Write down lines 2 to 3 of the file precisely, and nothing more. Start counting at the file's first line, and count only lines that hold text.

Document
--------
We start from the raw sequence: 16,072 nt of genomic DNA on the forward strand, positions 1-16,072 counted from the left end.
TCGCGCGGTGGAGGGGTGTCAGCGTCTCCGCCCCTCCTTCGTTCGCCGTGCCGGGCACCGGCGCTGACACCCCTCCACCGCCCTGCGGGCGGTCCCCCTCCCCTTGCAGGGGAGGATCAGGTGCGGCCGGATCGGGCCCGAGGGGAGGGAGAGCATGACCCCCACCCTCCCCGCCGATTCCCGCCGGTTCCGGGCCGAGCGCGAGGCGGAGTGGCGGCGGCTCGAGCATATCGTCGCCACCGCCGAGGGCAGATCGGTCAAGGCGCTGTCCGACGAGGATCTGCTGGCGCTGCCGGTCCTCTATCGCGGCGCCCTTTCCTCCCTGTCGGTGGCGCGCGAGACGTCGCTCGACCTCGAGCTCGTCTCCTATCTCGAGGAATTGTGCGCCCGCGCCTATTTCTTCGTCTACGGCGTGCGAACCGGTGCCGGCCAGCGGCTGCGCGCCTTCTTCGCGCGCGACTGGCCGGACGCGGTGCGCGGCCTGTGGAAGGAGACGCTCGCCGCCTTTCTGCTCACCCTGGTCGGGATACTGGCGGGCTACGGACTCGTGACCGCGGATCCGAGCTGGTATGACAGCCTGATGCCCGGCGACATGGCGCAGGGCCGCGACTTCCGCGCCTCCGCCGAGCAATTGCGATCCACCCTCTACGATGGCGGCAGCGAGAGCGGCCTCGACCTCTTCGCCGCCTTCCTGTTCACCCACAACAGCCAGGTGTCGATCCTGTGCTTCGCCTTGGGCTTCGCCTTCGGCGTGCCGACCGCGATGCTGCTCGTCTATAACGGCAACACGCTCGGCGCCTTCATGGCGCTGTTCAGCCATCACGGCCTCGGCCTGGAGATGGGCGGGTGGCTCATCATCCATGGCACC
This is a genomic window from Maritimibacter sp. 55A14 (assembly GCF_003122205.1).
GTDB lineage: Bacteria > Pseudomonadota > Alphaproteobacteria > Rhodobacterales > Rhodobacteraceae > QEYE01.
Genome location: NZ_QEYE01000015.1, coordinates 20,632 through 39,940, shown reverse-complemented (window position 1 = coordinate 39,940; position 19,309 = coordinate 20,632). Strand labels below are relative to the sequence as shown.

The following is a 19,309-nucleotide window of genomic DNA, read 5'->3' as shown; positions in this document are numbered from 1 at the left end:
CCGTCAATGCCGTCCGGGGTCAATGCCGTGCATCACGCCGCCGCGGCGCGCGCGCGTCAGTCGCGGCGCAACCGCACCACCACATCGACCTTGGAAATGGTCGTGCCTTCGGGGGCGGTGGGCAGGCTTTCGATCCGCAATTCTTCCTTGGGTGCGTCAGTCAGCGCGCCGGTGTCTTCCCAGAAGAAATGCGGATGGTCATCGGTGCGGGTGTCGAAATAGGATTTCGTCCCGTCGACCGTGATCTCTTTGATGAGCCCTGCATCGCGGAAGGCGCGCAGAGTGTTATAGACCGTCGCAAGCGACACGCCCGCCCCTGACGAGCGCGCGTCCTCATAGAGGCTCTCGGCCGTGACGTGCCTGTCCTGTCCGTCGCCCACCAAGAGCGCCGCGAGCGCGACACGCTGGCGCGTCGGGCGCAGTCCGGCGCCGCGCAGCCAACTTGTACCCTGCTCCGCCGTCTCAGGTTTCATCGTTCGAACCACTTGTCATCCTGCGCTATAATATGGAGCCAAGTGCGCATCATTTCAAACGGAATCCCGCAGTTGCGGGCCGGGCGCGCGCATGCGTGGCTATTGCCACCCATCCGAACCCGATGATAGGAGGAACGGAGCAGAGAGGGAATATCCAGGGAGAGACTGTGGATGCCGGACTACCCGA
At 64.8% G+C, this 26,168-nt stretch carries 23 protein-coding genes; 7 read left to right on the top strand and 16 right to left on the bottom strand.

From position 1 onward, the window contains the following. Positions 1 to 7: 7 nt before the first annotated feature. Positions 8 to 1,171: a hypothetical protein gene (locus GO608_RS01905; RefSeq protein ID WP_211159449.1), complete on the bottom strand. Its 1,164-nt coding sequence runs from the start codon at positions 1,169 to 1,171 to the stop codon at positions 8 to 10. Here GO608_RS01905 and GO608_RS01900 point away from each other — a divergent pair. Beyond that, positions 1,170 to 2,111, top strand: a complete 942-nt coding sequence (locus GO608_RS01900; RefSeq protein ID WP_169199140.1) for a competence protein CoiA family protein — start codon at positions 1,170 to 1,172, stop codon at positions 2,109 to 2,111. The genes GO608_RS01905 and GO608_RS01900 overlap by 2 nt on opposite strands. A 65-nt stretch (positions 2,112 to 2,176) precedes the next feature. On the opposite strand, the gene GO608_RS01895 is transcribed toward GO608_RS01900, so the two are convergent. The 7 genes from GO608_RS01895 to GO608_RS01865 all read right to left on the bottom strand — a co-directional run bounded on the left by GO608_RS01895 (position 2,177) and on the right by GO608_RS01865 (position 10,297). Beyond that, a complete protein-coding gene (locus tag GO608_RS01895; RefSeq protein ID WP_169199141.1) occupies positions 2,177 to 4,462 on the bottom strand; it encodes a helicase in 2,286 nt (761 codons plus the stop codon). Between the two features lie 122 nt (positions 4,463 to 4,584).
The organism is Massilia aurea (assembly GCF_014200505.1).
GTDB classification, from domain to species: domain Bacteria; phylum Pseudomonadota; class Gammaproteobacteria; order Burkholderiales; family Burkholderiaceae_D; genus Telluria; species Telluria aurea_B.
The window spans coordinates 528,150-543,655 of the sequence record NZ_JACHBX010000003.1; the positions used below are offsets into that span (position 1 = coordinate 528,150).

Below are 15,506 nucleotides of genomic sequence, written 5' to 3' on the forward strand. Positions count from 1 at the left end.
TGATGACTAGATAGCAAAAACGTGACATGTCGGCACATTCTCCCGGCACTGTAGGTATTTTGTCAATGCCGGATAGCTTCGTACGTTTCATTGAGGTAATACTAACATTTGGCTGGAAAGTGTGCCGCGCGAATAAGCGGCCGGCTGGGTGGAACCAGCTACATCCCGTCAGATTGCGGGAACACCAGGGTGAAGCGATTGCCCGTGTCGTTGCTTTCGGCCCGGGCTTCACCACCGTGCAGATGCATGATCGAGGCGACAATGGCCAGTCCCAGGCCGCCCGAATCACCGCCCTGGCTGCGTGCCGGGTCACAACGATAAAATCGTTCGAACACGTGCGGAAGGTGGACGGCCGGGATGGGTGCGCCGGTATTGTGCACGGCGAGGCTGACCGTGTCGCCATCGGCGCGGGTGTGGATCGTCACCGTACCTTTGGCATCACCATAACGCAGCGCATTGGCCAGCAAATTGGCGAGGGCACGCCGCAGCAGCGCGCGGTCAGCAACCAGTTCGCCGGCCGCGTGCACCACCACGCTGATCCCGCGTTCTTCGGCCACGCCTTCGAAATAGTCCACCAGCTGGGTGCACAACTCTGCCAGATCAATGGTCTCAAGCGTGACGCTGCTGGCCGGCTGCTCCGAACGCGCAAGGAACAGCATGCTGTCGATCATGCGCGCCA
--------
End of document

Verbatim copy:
TCGCGCGGTGGAGGGGTGTCAGCGTCTCCGCCCCTCCTTCGTTCGCCGTGCCGGGCACCGGCGCTGACACCCCTCCACCGCCCTGCGGGCGGTCCCCCTCCCCTTGCAGGGGAGGATCAGGTGCGGCCGGATCGGGCCCGAGGGGAGGGAGAGCATGACCCCCACCCTCCCCGCCGATTCCCGCCGGTTCCGGGCCGAGCGCGAGGCGGAGTGGCGGCGGCTCGAGCATATCGTCGCCACCGCCGAGGGCAGATCGGTCAAGGCGCTGTCCGACGAGGATCTGCTGGCGCTGCCGGTCCTCTATCGCGGCGCCCTTTCCTCCCTGTCGGTGGCGCGCGAGACGTCGCTCGACCTCGAGCTCGTCTCCTATCTCGAGGAATTGTGCGCCCGCGCCTATTTCTTCGTCTACGGCGTGCGAACCGGTGCCGGCCAGCGGCTGCGCGCCTTCTTCGCGCGCGACTGGCCGGACGCGGTGCGCGGCCTGTGGAAGGAGACGCTCGCCGCCTTTCTGCTCACCCTGGTCGGGATACTGGCGGGCTACGGACTCGTGACCGCGGATCCGAGCTGGTATGACAGCCTGATGCCCGGCGACATGGCGCAGGGCCGCGACTTCCGCGCCTCCGCCGAGCAATTGCGATCCACCCTCTACGATGGCGGCAGCGAGAGCGGCCTCGACCTCTTCGCCGCCTTCCTGTTCACCCACAACAGCCAGGTGTCGATCCTGTGCTTCGCCTTGGGCTTCGCCTTCGGCGTGCCGACCGCGATGCTGCTCGTCTATAACGGCAACACGCTCGGCGCCTTCATGGCGCTGTTCAGCCATCACGGCCTCGGCCTGGAGATGGGCGGGTGGCTCATCATCCATGGCACC
This is a genomic window from Maritimibacter sp. 55A14 (assembly GCF_003122205.1).